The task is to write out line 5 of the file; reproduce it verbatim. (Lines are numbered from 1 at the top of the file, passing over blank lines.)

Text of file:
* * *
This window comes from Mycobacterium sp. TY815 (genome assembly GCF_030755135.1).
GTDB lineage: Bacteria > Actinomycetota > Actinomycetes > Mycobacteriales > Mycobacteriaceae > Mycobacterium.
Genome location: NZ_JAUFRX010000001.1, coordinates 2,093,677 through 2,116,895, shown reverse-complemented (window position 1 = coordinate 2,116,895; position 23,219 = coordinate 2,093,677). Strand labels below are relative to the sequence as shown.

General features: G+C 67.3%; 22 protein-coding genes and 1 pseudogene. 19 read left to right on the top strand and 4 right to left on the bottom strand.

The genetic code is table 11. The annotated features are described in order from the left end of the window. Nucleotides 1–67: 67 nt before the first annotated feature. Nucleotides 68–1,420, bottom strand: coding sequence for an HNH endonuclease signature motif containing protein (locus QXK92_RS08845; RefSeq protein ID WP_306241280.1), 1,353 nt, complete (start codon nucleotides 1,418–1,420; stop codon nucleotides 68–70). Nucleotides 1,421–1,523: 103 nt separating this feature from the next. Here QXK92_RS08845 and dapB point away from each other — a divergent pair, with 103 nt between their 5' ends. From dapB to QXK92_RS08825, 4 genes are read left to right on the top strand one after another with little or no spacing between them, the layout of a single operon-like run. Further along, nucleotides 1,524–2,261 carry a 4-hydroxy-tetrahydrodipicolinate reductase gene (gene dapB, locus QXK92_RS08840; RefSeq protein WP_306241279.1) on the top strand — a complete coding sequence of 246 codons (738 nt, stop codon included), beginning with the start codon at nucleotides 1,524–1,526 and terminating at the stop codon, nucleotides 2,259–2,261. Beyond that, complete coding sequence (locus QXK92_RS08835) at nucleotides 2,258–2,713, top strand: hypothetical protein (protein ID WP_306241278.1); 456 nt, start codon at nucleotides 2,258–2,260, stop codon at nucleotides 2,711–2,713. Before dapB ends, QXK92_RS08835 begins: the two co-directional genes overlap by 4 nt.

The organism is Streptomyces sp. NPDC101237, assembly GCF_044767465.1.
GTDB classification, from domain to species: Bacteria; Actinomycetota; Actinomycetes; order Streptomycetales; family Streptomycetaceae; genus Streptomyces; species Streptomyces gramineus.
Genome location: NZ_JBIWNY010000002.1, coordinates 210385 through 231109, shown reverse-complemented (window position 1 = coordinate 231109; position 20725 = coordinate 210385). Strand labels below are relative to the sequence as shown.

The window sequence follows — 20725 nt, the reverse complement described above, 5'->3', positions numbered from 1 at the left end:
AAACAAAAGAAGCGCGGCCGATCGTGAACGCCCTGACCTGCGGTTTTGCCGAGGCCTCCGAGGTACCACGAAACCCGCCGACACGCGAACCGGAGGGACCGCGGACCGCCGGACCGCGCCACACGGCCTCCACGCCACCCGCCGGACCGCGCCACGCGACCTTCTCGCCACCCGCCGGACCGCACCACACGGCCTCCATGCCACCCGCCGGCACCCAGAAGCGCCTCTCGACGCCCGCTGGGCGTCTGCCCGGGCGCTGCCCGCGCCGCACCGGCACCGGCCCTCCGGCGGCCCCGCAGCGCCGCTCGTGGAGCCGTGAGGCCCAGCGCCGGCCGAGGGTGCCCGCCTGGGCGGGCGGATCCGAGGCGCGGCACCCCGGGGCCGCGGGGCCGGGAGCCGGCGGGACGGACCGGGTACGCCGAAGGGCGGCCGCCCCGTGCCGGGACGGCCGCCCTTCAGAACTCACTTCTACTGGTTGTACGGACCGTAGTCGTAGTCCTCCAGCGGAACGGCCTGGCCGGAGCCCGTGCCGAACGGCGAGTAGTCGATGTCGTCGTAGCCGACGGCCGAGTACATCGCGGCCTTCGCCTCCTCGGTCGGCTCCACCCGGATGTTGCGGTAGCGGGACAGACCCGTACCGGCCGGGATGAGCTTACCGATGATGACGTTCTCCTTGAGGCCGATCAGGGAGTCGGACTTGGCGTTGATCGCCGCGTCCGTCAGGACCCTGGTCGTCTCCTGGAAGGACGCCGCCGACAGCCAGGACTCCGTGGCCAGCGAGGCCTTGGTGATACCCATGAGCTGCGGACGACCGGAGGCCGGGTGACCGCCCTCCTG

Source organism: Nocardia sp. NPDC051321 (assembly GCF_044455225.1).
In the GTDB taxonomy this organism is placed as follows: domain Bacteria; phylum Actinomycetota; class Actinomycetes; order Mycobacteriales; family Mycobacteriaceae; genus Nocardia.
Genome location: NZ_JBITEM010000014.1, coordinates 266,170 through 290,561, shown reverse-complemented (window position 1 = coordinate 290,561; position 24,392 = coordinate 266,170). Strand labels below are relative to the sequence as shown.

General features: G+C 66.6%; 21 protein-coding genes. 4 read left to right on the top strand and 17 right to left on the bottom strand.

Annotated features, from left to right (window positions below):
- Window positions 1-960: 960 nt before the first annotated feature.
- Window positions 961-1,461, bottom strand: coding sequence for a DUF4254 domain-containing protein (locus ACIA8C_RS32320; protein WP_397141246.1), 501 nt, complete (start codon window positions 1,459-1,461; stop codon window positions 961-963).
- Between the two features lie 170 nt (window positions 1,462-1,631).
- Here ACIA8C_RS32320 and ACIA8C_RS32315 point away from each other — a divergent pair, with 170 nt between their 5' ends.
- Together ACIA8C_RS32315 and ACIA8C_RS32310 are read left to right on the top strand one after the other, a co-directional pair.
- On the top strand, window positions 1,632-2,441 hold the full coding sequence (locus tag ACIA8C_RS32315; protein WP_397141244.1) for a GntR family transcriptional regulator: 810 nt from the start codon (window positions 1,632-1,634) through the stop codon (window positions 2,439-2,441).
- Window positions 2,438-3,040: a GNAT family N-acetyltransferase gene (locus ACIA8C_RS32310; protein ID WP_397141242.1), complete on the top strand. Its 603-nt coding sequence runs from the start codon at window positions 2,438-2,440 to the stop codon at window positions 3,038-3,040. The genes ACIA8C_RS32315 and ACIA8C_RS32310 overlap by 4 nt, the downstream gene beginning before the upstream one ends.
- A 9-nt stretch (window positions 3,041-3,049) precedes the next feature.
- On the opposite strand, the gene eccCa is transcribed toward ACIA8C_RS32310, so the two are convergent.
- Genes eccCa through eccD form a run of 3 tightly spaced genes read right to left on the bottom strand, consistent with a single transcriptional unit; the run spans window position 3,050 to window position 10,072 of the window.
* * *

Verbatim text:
The genetic code is table 11. The annotated features are described in order from the left end of the window. Nucleotides 1–67: 67 nt before the first annotated feature. Nucleotides 68–1,420, bottom strand: coding sequence for an HNH endonuclease signature motif containing protein (locus QXK92_RS08845; RefSeq protein ID WP_306241280.1), 1,353 nt, complete (start codon nucleotides 1,418–1,420; stop codon nucleotides 68–70). Nucleotides 1,421–1,523: 103 nt separating this feature from the next. Here QXK92_RS08845 and dapB point away from each other — a divergent pair, with 103 nt between their 5' ends. From dapB to QXK92_RS08825, 4 genes are read left to right on the top strand one after another with little or no spacing between them, the layout of a single operon-like run. Further along, nucleotides 1,524–2,261 carry a 4-hydroxy-tetrahydrodipicolinate reductase gene (gene dapB, locus QXK92_RS08840; RefSeq protein WP_306241279.1) on the top strand — a complete coding sequence of 246 codons (738 nt, stop codon included), beginning with the start codon at nucleotides 1,524–1,526 and terminating at the stop codon, nucleotides 2,259–2,261. Beyond that, complete coding sequence (locus QXK92_RS08835) at nucleotides 2,258–2,713, top strand: hypothetical protein (protein ID WP_306241278.1); 456 nt, start codon at nucleotides 2,258–2,260, stop codon at nucleotides 2,711–2,713. Before dapB ends, QXK92_RS08835 begins: the two co-directional genes overlap by 4 nt.